To prove the convergence of the p-series

∞∑n=11np

for p>1, one typically appeals to either the Integral Test or the Cauchy Condensation Test.

I am wondering if there is a self-contained proof that this series converges which does not rely on either test.

I suspect that any proof would have to use the ideas behind one of these two tests.

**Answer**

We can bound the partial sums by multiples of themselves:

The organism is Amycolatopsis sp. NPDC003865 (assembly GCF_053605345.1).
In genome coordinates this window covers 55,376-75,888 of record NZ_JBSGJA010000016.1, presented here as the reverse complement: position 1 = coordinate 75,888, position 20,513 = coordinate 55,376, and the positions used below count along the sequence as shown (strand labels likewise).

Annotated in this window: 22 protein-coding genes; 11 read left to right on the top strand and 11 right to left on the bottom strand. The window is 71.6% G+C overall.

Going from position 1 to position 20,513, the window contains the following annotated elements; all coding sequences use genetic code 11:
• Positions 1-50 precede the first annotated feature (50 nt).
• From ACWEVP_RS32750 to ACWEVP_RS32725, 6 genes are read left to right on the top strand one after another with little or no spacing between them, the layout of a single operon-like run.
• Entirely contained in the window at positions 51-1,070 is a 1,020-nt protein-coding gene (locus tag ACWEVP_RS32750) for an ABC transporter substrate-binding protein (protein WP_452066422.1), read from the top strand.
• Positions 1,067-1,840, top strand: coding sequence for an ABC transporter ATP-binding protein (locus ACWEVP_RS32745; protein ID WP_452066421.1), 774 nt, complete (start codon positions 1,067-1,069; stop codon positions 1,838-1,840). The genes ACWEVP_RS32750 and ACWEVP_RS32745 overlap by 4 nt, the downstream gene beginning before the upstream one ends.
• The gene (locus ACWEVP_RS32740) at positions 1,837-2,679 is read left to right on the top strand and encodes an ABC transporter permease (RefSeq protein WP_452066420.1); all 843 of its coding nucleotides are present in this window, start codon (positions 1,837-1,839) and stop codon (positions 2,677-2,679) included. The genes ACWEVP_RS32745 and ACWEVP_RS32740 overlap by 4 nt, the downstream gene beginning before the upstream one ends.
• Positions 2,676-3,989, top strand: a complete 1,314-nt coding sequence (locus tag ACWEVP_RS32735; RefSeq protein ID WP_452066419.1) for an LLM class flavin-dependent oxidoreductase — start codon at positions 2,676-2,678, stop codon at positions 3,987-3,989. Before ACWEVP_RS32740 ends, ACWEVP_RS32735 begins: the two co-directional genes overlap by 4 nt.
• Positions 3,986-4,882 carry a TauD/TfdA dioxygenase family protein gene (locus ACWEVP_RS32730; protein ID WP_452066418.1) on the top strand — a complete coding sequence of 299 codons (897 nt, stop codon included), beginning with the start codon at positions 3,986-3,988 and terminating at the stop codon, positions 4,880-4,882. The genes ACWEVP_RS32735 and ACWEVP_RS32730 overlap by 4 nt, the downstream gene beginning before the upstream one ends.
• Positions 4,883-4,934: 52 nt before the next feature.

S2k+1=2k+1∑n=11np=1+k∑i=1(1(2i)p+1(2i+1)p)<1+k∑i=12(2i)p=1+21−pSk<1+21−pS2k+1.

Then solving for S2k+1 yields

S2k+1<11−21−p,

and since the sequence of partial sums is monotonically increasing and bounded from above, it converges.

(See also: Teresa Cohen & William J. Knight, *Convergence and Divergence of ∑∞n=11/np*, Mathematics Magazine, 52(3), 1979, p.178. https://doi.org/10.1080/0025570X.1979.11976778)

**Attribution***Source : Link , Question Author : admchrch , Answer Author : Zach Teitler*